Tuesday’s QPR quiz

first_imgTest your Rangers knowledge by seeing how many of these five questions you can answer correctly…[wp-simple-survey-7]Video: QPR fans react to dramatic victory against StokeFollow West London Sport on TwitterFind us on Facebooklast_img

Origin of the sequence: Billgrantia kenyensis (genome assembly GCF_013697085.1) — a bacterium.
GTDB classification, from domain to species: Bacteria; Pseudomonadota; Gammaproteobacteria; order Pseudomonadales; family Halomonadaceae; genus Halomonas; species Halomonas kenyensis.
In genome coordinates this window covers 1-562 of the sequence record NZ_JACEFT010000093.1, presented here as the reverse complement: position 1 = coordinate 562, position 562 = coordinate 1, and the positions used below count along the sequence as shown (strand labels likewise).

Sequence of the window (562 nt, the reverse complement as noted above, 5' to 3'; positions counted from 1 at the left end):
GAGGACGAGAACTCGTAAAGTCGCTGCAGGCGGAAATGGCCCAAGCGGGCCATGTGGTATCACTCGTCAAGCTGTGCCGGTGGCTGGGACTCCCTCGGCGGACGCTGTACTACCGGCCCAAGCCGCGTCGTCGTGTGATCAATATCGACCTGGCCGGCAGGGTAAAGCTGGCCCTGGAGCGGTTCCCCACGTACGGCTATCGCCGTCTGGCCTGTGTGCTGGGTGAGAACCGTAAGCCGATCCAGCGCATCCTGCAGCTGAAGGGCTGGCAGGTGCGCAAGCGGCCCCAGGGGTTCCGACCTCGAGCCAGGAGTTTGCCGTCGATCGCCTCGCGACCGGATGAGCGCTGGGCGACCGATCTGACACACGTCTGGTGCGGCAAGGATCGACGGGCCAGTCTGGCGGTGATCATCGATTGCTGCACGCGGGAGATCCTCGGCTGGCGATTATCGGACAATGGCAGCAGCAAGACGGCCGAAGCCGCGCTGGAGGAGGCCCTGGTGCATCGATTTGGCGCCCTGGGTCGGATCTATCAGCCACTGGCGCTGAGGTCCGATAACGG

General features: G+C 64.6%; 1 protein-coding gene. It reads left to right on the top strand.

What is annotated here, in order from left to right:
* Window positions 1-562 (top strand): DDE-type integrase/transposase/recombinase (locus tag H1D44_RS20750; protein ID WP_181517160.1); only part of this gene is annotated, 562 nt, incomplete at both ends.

Catholic Astronomer Takes On the Pope, and Other ID Battles